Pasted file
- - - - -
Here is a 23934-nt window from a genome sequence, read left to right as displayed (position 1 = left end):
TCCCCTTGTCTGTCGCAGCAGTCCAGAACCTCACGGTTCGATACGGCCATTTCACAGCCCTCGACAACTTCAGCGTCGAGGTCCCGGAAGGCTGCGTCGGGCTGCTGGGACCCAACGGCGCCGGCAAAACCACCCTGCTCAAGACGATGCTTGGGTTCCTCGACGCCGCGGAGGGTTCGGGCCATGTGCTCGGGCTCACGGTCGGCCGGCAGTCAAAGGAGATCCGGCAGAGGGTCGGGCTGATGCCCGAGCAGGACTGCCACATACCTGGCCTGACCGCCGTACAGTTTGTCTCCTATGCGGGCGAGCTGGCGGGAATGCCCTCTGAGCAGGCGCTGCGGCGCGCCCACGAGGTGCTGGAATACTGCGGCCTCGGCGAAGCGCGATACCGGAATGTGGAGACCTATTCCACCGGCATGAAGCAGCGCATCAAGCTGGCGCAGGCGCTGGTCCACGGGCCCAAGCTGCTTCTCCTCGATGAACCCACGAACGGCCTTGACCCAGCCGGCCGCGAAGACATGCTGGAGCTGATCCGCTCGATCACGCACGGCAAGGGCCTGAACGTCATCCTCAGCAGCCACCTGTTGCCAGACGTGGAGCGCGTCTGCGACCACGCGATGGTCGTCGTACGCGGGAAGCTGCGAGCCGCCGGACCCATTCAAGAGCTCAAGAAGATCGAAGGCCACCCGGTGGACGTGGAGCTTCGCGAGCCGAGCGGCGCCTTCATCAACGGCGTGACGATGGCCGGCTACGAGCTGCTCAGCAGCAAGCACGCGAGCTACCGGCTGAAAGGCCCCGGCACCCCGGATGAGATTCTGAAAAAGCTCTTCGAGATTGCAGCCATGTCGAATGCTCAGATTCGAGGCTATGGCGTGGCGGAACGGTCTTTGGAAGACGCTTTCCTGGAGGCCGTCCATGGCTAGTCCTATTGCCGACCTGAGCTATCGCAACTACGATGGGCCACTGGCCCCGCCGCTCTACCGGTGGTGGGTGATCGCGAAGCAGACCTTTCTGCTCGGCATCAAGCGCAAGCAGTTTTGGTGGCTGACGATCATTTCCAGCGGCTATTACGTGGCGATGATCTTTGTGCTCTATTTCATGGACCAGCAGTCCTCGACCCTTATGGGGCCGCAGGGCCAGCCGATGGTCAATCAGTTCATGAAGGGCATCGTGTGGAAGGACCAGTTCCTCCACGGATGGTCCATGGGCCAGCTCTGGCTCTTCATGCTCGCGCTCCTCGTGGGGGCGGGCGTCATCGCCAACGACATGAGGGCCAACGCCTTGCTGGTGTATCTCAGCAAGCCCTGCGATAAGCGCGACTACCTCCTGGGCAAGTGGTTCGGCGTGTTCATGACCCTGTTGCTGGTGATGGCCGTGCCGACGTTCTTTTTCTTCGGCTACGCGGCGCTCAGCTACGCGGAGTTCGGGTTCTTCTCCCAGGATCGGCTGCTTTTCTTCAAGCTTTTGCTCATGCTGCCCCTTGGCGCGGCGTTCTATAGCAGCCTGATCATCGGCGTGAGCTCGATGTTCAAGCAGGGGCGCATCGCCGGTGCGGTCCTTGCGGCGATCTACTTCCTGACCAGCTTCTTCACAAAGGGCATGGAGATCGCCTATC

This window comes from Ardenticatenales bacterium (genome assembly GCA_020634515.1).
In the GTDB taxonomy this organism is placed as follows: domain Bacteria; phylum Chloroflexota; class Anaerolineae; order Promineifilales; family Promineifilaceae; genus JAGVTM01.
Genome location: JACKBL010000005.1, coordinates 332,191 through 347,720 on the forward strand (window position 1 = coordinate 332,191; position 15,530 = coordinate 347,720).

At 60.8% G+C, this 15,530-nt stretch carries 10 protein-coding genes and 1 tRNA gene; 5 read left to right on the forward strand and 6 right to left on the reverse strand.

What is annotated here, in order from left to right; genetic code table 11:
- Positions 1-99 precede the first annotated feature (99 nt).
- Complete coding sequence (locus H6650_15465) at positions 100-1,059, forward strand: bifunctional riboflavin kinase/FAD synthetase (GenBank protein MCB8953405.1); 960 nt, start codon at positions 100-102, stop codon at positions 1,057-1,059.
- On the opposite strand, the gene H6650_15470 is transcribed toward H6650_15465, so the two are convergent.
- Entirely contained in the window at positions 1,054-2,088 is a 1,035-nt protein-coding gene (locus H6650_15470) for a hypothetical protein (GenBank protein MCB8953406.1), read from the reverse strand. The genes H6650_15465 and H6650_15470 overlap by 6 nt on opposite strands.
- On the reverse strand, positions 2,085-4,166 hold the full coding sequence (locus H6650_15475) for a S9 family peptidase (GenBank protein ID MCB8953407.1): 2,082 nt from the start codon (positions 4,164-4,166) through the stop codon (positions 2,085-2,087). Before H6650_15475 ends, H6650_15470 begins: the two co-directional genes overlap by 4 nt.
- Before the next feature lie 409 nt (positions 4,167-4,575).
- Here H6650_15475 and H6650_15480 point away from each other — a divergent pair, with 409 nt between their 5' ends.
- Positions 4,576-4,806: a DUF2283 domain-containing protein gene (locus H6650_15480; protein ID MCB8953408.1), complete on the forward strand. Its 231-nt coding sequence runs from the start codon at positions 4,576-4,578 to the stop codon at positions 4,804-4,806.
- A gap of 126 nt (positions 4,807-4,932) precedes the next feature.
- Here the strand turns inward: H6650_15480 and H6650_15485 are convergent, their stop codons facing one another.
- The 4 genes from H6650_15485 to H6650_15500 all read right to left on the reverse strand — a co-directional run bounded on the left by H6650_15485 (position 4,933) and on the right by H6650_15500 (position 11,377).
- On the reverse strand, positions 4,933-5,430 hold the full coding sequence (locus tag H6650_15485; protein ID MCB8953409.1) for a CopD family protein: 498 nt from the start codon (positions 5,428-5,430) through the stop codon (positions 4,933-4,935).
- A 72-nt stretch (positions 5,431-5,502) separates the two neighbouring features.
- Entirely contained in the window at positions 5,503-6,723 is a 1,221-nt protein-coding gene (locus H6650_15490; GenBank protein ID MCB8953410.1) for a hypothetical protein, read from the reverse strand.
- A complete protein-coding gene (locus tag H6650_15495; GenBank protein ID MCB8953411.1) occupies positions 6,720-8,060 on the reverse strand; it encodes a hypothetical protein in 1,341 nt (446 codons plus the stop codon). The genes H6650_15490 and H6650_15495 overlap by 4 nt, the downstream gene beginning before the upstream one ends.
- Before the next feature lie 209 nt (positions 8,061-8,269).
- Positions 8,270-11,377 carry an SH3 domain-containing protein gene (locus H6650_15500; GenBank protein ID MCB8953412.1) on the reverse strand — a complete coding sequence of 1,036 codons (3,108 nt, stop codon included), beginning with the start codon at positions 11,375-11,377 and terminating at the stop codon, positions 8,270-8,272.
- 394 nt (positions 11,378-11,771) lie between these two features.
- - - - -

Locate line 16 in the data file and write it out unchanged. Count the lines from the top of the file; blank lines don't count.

- A gap of 126 nt (positions 4,807-4,932) precedes the next feature.